Keogh's Potatoes

Producer

Fruit & Veg

Denotes genuine Irish food culture, ie special Irish food products/companies/producers, and highlights the best places to shop for regional and artisan foods; the selection excludes obvious 'non-Irish' elements regardless of quality, eg ethnic restaurants and specialists in coffee, wine and other drinks, unless relevant to local production or history. Eat & Stay establishments are chosen for their commitment to showcasing local produce and Irish hospitality.
Address:
Keogh's Potatoes
Peter Keogh & Sons Ltd, Westpalstown , Oldtown Co Dublin
Contact Keogh's Potatoes
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100%
3 votes
Tel: +353 1 843 3175

Please mention ireland-guide.com when enquiring.

Aside from growing about half a dozen types of spuds (including organic, and Selenium high anti-oxidant) these enterprising farmers are famous for developing the brilliant Keogh’s Hand Cooked Crisps

Keogh's Potatoes

There are no flies on those clever farmers, the Keoghs of North County Dublin. They may have been growing potatoes for over two hundred years, but behind the times they are not. Not only are they way ahead of the posse when it comes to branding their produce (so vital to the success of Irish fruit & veg, or it’s just another commodity) but they’re bubbling over with bright ideas to promote the humble tuber. In fact they’re on a one-family mission to make us all realise what a fantastic vegetable it is.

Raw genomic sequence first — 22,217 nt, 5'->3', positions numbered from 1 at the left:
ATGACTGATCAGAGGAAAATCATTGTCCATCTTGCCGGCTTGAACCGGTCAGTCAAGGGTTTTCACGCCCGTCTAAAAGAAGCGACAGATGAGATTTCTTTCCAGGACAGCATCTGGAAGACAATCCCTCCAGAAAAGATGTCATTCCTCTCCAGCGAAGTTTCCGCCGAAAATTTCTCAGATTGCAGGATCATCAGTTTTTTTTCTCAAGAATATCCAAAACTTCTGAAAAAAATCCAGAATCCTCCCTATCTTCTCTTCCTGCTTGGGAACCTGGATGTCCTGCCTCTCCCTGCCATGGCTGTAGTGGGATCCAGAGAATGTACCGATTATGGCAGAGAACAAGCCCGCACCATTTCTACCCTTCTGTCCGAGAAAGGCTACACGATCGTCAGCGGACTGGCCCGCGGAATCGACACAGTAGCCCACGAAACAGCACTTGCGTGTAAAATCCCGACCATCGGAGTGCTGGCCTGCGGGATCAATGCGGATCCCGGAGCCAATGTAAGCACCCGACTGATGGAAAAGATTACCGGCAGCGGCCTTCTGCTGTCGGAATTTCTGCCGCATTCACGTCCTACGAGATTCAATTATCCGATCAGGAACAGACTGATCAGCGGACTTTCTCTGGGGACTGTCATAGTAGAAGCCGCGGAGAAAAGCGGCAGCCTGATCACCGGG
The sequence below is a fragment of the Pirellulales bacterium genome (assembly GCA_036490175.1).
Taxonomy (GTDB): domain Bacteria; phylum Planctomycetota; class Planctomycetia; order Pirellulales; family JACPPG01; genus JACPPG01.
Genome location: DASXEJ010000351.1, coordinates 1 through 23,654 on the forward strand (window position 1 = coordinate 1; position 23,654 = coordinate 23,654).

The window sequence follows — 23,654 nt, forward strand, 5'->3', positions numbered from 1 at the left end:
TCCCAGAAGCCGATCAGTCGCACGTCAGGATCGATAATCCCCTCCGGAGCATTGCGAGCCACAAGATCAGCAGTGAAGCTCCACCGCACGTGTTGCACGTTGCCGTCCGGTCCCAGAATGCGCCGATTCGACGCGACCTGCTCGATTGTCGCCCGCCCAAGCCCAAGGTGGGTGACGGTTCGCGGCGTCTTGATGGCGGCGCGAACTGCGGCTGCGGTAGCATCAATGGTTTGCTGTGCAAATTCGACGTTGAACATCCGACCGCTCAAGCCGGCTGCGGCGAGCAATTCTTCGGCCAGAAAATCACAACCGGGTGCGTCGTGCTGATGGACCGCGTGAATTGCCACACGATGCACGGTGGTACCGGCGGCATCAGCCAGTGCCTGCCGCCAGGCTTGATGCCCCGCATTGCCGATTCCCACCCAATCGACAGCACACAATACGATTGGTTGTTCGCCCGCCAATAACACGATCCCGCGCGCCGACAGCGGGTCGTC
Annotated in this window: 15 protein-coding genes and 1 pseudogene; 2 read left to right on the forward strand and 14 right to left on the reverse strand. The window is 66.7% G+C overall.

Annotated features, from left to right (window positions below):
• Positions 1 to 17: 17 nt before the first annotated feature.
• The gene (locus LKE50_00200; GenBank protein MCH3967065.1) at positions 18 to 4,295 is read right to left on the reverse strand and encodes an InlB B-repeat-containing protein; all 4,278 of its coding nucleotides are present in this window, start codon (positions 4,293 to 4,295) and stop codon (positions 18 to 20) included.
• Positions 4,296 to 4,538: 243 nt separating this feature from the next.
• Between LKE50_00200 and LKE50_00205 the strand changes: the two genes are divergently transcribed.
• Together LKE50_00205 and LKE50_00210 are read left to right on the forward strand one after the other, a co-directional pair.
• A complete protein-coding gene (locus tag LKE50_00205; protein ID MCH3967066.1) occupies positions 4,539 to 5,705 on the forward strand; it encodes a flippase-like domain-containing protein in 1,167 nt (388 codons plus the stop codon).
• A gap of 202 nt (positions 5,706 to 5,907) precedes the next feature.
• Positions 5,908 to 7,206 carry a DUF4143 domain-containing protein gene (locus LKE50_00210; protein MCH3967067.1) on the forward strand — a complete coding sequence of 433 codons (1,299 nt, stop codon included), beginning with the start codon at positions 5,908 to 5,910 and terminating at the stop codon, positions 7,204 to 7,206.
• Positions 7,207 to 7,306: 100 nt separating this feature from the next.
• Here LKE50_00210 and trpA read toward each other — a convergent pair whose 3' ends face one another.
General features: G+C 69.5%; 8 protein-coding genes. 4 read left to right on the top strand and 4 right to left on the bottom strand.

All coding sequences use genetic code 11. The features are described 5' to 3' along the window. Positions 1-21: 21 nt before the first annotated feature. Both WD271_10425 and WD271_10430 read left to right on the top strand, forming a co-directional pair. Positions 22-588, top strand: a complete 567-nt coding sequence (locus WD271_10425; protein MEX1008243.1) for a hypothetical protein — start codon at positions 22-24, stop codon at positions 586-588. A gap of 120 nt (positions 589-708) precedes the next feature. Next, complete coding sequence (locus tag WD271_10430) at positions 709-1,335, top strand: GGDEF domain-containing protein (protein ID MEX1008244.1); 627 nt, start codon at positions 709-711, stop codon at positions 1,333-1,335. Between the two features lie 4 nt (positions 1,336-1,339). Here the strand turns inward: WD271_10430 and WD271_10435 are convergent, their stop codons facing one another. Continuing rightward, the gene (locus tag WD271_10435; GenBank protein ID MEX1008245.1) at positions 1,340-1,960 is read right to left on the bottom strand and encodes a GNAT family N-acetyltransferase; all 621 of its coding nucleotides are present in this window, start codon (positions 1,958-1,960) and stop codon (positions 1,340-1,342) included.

Aside from growing about half a dozen types (including organic, and Selenium high anti-oxidant) they’re famous for developing their own products, notably Keogh’s Hand Cooked Crisps.


Made on the farm, this range is flavoured with products such as Dubliner cheese, Irish Atlantic Sea Salt and Irish Cider Vinegar (from David Llewllyn nearby) and they also make seasonal specials such as Shamrock & Sour Cream, for St Patrick’s Day. It’s a great product, the crisps are chunky and full of flavour - quite widely stocked in good shops, and well worth looking out for.


Another of the Keoghs’ best ideas was National Potato Day, in August, when they invite the public to ‘do your bit for the Irish spud!’ And, perhaps surprisingly, this great vegetable does need support.


The popularity of imported foods like rice and pasta means we’re eating less spuds these days, and the perception that potatoes are fattening doesn’t help; in fact they’re nourishing but virtually fat-free so, just like rice and pasta, it’s what you add to them that determines whether they’re a healthy option or not. To add insult to injury, this fantastically versatile crop is even in danger of be re-categorised as a starch, so it mightn’t even be called a vegetable any more.


Tom Keogh of Keogh’s Farm has this to say: “The next time you buy a bag of spuds, not only are you getting a great meal but you are supporting local Irish produce and business. Potatoes are low fat, suit all budgets, adaptable to all palates and a great source of vitamins and minerals – but most of all Irish Spuds are delicious!”


If you agree, you can go to their website (www.keoghs.ie) and ‘embrace the potato’ online to help make it “Top of the Crops” in Ireland.

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